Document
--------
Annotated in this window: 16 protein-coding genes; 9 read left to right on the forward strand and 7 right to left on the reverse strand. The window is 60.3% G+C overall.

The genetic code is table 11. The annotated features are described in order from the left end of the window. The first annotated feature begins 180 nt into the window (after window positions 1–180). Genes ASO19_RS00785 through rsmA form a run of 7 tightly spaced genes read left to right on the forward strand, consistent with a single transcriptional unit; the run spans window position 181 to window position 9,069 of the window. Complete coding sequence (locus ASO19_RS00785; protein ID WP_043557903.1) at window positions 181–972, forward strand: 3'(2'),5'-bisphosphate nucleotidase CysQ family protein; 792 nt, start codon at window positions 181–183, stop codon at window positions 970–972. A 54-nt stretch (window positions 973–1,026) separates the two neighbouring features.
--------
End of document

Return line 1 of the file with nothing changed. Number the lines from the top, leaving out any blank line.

Annotated in this window: 16 protein-coding genes; 9 read left to right on the forward strand and 7 right to left on the reverse strand. The window is 60.3% G+C overall.